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Senegal bushbaby

Galago senegalensis

Photo: Senegal bushbaby
Also known as
  • Komba senegalská
  • Komba obecná
  • Uchoš dlouhoocasý
Weights and measures
Height at the shoulder 130 mm
Weight from 95 to 300 g
Biological data
Length of gestation from 110 to 120 d
Number of young 1 - 2
State of endangerment
Non Endangered
Animal description
The Senegal bushbaby (Galago senegalensis), also known as the Senegalese bushbaby or lesser galago, is a small, nocturnal primate indigenous to the savannahs and woodlands of Western Africa. This fascinating creature belongs to the family Galagidae and is characterized by its remarkable agility, distinctive vocalizations, and large, expressive eyes that are well-adapted to its nocturnal lifestyle.

Physical Characteristics:
The Senegal bushbaby has a compact and nimble body, typically weighing between 200 to 300 grams, with a body length ranging from 13 to 17 centimeters, and a tail that can be just as long if not longer, measuring up to 20 centimeters. Its fur is soft and dense, usually colored in shades of grey or brown, with a lighter underbelly. What sets the Senegal bushbaby apart are its large, round eyes that glow when caught in light, providing excellent night vision. It also possesses powerful hind limbs, equipped with elastic joints, enabling it to leap great distances between trees or branches, a skill crucial for evading predators and hunting insects.

Behavior and Diet:
The Senegal bushbaby leads a primarily arboreal and nocturnal lifestyle, spending the day in tree hollows or dense foliage to sleep and emerging at night to feed and explore. Its diet is omnivorous but heavily leans towards eating insects, particularly moths and beetles, which it catches either in mid-air or plucks from tree bark and leaves. It also consumes fruits, gums, and occasionally small vertebrates. Its large ears, capable of independent movement, are highly sensitive and help it detect the faint sounds of prey or predators.

Social Structure and Reproduction:
Senegal bushbabies are generally solitary or live in small family groups. They communicate through a variety of vocalizations, including whistles, clicks, and crackles, which serve to establish territory, signal distress, or maintain social bonds. During the breeding season, which can vary depending on their geographical location, females may give birth to one or two offspring after a gestation period of about four months. The young are cared for attentively by their mothers, riding on their backs for the first few weeks of life and being hidden in nests while the mother forages for food.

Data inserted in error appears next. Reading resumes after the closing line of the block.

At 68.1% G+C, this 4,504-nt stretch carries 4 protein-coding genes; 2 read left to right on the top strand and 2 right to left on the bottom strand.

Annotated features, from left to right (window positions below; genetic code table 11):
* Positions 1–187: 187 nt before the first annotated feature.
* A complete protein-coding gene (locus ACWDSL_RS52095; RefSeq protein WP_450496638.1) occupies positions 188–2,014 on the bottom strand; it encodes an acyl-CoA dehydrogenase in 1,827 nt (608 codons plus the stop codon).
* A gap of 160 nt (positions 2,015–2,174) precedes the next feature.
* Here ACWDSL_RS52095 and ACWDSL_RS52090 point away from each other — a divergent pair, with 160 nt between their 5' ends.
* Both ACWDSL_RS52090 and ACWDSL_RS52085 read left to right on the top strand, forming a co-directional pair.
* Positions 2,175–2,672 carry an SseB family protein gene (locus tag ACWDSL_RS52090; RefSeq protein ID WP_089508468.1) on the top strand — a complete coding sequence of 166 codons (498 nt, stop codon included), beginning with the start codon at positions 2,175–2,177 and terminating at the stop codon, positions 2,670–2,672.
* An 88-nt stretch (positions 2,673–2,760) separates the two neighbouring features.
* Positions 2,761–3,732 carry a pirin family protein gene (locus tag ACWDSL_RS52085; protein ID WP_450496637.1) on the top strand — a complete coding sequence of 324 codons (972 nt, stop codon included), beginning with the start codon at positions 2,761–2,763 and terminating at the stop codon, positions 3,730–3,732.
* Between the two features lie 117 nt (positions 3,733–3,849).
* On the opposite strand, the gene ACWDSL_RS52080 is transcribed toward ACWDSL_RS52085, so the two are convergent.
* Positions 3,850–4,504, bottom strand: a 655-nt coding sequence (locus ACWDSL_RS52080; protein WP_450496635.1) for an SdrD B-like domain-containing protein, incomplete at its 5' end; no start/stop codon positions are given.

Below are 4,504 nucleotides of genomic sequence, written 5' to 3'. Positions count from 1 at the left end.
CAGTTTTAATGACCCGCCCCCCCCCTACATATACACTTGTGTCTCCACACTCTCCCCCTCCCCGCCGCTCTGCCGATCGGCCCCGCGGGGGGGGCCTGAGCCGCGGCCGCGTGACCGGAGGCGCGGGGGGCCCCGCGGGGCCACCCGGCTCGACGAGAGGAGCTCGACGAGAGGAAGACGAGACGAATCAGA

Conservation Status:
Currently, the Senegal bushbaby is classified as Least Concern by the International Union for Conservation of Nature (IUCN), indicating that it is relatively widespread and abundant within its habitat. However, like many wild species, it faces threats from habitat destruction due to agricultural expansion, logging, and human settlement. Additionally, bushbabies are sometimes captured for the pet trade or hunted for food, which can impact local populations.

In conclusion, the Senegal bushbaby is a remarkable example of adaptation and survival in the diverse ecosystems of Western Africa. Its unique physical and behavioral traits make it a fascinating subject of study for primatologists and wildlife enthusiasts alike. Despite its current conservation status, ongoing efforts are necessary to ensure that this nocturnal primate can continue to thrive in its natural habitat.
Map of occurrence
Photo: Senegal bushbaby - occurrence
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